Object 1: Khamenei.ir Twitter

May 27, 2021


This is a tweet by the Iranian ‘Supreme Leader’, Ayatollah Ali Khamenei, appealing to international audiences for sanction removal, regardless of whether the US returns to the JCPOA and the 2015 Iran Nuclear deal. The post presents interesting issues with the way information and knowledge are delivered throughout the internet, the access to which is, according to the UN, a basic human right.

The internet age presents significant challenges, such as censorship. Iran only allows a national in- tranet, officially labelled the National Information Network, and yet its leaders use Twitter, which is banned domestically, to deliver propaganda. Some argue that Twitter should consider not allowing such postings or such leaders to have accounts.

This object enriches the exhibition because it shows how different mediums are used to suite partic- ular objectives. The use of a specific language is strategic – English helps the dissemination of information internationally and indicates that the object is not for domestic consumption. Using Eng- lish can nevertheless lead to inequality since it cuts out a large portion of the world’s population. This post bring up interesting issues such as knowledge and technology and the relationship be- tween them.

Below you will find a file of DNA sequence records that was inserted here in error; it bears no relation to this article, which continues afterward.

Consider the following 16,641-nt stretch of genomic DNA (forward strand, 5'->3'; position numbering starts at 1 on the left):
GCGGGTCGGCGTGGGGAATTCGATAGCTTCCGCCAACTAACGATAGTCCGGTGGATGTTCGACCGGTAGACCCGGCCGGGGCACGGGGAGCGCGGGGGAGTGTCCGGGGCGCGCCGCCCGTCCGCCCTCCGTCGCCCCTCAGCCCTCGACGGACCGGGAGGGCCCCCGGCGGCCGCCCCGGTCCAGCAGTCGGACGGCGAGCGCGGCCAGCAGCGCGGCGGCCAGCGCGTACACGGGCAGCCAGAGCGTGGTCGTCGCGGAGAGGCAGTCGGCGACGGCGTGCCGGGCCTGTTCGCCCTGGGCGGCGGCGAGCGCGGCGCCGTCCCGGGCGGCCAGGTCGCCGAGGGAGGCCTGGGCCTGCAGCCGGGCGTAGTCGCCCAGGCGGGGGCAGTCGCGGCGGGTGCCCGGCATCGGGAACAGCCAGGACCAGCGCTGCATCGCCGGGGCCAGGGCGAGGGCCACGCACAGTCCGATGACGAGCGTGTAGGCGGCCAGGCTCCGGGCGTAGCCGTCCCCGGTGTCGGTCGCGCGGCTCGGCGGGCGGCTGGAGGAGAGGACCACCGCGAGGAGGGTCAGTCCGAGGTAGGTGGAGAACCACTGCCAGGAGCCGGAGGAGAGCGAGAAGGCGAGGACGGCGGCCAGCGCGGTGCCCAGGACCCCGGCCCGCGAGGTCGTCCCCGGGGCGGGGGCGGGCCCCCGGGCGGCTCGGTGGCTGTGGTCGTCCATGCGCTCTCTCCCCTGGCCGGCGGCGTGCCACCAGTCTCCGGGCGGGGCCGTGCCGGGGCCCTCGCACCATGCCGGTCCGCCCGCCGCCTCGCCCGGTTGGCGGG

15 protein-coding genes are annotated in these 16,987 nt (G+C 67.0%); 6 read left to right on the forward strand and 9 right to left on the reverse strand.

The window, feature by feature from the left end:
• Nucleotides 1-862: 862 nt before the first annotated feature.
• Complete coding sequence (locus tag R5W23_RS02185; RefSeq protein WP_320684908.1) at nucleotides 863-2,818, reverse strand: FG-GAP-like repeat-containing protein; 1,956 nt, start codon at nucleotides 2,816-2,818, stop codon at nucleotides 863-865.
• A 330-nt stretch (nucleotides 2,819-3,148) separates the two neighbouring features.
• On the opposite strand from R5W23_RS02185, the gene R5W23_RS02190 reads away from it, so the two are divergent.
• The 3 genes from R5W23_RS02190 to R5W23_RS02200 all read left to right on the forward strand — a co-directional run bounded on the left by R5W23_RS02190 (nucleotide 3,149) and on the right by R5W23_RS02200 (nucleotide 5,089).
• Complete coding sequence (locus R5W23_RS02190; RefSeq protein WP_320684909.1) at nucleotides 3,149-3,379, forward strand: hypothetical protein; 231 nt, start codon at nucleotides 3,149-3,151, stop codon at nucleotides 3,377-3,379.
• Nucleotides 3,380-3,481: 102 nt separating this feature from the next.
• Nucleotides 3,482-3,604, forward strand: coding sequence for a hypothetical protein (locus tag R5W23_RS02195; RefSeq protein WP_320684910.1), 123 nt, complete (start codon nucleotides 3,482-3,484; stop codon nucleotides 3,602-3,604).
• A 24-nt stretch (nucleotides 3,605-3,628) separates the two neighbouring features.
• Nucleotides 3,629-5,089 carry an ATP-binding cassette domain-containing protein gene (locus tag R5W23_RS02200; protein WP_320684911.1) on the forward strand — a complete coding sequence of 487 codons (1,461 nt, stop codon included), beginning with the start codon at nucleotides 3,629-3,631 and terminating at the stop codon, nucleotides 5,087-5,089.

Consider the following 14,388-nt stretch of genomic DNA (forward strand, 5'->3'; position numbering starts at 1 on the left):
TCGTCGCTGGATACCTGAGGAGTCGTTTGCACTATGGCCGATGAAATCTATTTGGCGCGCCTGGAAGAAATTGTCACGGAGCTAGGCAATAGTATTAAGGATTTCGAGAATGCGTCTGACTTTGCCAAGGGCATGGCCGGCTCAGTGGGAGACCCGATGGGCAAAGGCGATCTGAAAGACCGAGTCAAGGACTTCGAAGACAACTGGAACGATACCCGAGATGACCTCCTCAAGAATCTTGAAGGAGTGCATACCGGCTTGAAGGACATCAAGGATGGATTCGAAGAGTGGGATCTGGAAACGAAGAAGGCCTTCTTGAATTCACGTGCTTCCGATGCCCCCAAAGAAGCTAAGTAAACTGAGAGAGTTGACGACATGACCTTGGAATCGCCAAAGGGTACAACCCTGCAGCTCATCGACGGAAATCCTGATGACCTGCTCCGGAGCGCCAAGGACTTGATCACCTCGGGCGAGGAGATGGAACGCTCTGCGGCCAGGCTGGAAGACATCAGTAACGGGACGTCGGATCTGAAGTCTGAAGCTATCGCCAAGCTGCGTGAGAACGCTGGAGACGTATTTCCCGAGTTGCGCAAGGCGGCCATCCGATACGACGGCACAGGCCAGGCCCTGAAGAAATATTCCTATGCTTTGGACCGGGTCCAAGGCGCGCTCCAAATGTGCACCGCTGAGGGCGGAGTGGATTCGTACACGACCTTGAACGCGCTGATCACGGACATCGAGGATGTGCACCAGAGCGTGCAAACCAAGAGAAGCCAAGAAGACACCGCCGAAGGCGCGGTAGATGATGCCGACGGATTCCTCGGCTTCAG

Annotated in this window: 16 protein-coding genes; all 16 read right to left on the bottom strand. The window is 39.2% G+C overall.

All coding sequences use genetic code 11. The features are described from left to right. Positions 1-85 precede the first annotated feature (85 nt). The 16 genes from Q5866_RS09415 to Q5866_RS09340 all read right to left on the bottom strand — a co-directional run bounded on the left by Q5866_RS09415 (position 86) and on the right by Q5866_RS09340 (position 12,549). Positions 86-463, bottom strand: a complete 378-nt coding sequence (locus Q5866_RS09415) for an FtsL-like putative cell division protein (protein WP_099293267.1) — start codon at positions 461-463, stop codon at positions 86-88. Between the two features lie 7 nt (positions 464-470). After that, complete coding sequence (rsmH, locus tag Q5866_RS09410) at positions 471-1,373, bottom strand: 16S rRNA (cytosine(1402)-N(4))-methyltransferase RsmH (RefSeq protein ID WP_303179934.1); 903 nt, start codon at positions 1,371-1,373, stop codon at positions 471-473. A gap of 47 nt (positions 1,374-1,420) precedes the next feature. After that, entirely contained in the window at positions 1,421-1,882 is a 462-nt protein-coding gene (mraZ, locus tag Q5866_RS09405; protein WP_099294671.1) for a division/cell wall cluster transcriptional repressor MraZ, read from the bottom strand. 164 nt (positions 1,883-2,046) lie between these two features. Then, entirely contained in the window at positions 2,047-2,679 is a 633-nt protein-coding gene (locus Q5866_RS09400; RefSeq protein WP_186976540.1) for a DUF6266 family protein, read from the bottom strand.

Iranian leaders may understand that, to reach the largest audience, they must broadcast to different cultural and linguistic groups. However, because different languages have inherent rules of gram- mar and speech, they often communicate in awkward ways, for example the sentence that starts 2“That which is our logical demand…”.

Khamenei is often listed among the world’s top opponents of the Internet yet was one of Iran’s first officials to join Twitter and maintains accounts in several languages, including in English, Farsi and Spanish. 4His team regularly post statements, pictures and infographics, to disseminate information. This object showcases their expedient ‘inconsistency’: restricting freedoms at home and yet using the internet for propaganda. This is a clear limitation to the dissemination of knowledge and the understanding of world issues.

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